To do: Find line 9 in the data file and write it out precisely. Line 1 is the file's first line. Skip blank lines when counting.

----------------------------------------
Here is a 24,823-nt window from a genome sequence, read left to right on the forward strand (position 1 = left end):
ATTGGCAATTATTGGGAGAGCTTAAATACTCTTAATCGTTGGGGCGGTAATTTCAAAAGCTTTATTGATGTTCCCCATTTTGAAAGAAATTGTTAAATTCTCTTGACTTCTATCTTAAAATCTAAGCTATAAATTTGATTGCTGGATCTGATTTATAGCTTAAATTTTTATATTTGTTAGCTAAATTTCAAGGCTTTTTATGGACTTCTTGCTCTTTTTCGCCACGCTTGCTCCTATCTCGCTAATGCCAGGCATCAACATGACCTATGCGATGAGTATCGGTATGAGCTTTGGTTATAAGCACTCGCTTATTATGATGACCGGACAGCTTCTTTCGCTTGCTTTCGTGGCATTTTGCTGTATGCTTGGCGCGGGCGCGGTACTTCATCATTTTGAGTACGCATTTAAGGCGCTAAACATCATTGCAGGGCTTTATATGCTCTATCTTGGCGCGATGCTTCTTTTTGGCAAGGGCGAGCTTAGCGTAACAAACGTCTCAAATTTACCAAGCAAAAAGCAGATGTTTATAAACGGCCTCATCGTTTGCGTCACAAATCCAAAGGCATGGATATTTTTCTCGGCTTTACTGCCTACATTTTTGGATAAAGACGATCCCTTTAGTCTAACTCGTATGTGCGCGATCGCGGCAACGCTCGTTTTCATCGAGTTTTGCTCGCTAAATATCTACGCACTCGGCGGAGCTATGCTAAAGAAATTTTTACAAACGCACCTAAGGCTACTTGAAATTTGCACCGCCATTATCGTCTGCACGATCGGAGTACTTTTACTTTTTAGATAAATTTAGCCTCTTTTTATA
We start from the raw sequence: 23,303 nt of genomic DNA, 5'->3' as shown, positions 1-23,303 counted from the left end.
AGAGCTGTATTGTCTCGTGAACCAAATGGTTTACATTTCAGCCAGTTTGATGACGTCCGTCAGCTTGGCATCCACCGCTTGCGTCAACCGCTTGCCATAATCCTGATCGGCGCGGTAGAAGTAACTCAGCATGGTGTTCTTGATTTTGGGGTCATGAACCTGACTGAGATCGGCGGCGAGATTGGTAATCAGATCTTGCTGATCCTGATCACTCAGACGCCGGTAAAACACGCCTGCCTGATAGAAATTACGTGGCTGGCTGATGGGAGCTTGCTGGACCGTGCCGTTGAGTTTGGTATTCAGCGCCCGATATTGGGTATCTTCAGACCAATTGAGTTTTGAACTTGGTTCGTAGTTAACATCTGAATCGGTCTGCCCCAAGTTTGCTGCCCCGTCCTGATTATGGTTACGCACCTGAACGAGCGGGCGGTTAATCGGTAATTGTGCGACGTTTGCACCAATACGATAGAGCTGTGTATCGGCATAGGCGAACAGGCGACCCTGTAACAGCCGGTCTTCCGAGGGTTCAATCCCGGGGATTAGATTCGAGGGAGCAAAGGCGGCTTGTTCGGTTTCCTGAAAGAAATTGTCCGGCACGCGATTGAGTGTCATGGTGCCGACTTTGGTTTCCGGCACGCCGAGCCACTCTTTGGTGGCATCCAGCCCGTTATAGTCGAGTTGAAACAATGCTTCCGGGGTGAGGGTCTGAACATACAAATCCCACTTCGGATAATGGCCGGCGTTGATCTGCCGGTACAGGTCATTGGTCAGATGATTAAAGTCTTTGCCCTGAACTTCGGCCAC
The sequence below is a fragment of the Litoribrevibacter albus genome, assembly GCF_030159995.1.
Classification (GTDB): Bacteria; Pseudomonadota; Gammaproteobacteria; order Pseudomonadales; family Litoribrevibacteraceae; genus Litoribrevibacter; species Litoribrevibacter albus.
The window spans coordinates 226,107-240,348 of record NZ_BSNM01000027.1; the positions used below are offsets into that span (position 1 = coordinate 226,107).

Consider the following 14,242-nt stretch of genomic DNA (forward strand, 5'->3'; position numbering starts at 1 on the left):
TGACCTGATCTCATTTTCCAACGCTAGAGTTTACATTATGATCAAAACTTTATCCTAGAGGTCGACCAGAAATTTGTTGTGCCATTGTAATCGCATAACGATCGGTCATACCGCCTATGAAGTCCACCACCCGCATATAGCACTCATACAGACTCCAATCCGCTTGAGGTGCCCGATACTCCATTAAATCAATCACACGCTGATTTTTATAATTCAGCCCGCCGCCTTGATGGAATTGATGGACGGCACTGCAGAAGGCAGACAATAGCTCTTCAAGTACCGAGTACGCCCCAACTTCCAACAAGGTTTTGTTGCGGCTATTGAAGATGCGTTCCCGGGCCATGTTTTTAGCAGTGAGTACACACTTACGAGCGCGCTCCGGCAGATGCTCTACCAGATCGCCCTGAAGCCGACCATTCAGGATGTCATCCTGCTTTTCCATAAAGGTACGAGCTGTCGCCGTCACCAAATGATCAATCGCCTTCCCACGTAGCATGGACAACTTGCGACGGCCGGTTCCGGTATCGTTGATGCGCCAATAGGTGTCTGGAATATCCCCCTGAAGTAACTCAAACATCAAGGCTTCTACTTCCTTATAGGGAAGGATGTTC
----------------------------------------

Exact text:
TGACCTGATCTCATTTTCCAACGCTAGAGTTTACATTATGATCAAAACTTTATCCTAGAGGTCGACCAGAAATTTGTTGTGCCATTGTAATCGCATAACGATCGGTCATACCGCCTATGAAGTCCACCACCCGCATATAGCACTCATACAGACTCCAATCCGCTTGAGGTGCCCGATACTCCATTAAATCAATCACACGCTGATTTTTATAATTCAGCCCGCCGCCTTGATGGAATTGATGGACGGCACTGCAGAAGGCAGACAATAGCTCTTCAAGTACCGAGTACGCCCCAACTTCCAACAAGGTTTTGTTGCGGCTATTGAAGATGCGTTCCCGGGCCATGTTTTTAGCAGTGAGTACACACTTACGAGCGCGCTCCGGCAGATGCTCTACCAGATCGCCCTGAAGCCGACCATTCAGGATGTCATCCTGCTTTTCCATAAAGGTACGAGCTGTCGCCGTCACCAAATGATCAATCGCCTTCCCACGTAGCATGGACAACTTGCGACGGCCGGTTCCGGTATCGTTGATGCGCCAATAGGTGTCTGGAATATCCCCCTGAAGTAACTCAAACATCAAGGCTTCTACTTCCTTATAGGGAAGGATGTTC